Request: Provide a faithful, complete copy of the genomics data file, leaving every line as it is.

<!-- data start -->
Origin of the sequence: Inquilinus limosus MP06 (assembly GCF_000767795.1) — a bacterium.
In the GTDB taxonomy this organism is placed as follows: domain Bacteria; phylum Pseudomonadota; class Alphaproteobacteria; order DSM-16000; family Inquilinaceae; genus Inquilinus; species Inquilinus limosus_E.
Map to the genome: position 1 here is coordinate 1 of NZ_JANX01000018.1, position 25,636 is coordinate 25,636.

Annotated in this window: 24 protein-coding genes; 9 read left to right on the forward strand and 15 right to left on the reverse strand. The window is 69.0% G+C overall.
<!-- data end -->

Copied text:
Origin of the sequence: Inquilinus limosus MP06 (assembly GCF_000767795.1) — a bacterium.
In the GTDB taxonomy this organism is placed as follows: domain Bacteria; phylum Pseudomonadota; class Alphaproteobacteria; order DSM-16000; family Inquilinaceae; genus Inquilinus; species Inquilinus limosus_E.
Map to the genome: position 1 here is coordinate 1 of NZ_JANX01000018.1, position 25,636 is coordinate 25,636.

Annotated in this window: 24 protein-coding genes; 9 read left to right on the forward strand and 15 right to left on the reverse strand. The window is 69.0% G+C overall.